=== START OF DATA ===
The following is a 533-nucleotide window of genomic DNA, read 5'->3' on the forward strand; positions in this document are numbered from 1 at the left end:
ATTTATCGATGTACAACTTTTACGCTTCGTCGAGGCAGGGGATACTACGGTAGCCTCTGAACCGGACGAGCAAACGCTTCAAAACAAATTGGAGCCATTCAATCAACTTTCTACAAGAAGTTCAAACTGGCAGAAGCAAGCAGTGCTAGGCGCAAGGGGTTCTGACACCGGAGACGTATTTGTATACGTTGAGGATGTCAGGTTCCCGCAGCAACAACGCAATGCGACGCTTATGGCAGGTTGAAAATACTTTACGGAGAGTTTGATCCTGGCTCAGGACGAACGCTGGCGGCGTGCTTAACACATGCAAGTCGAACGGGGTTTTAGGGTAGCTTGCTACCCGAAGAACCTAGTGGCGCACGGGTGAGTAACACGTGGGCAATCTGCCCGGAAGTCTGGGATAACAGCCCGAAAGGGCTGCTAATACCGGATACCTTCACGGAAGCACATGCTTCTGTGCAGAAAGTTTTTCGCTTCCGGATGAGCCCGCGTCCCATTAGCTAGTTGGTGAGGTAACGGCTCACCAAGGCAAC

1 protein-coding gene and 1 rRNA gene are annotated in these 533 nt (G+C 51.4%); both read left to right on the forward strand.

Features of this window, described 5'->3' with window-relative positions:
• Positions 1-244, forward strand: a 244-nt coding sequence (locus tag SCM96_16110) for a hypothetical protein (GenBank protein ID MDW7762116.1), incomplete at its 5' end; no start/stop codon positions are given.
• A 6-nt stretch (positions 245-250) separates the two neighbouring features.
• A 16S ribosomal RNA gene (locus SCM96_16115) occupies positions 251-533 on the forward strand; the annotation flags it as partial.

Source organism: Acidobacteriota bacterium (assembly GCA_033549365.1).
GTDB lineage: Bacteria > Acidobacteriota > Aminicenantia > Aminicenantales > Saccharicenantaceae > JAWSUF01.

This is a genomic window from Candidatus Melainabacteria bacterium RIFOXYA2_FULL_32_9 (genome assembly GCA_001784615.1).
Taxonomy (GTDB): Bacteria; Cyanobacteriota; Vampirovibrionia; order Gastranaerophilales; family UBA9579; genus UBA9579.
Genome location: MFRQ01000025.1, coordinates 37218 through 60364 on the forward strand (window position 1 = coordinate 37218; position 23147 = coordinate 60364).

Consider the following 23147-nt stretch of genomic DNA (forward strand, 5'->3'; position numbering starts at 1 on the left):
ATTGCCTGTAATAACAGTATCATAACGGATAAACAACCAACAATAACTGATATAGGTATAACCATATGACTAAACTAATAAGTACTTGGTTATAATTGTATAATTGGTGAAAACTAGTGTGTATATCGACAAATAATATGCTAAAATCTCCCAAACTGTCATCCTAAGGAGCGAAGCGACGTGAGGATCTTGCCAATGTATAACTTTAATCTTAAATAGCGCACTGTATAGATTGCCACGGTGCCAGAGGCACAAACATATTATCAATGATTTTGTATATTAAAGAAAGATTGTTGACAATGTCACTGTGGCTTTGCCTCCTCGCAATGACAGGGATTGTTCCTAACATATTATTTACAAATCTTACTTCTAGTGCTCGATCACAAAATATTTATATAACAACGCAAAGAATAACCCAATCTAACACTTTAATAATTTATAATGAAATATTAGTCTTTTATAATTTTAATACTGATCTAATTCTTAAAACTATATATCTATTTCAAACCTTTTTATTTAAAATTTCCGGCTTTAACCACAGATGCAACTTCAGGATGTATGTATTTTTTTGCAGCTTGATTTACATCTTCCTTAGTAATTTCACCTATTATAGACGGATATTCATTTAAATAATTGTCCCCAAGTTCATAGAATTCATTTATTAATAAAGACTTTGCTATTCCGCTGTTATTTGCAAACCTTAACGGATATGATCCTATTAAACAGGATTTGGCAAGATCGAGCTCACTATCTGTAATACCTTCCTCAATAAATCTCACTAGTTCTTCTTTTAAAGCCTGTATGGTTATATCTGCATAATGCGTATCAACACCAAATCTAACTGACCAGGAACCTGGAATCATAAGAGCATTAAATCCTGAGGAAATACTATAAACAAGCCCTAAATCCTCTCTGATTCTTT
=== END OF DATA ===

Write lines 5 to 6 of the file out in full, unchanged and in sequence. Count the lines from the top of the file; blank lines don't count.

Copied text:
• Positions 1-244, forward strand: a 244-nt coding sequence (locus tag SCM96_16110) for a hypothetical protein (GenBank protein ID MDW7762116.1), incomplete at its 5' end; no start/stop codon positions are given.
• A 6-nt stretch (positions 245-250) separates the two neighbouring features.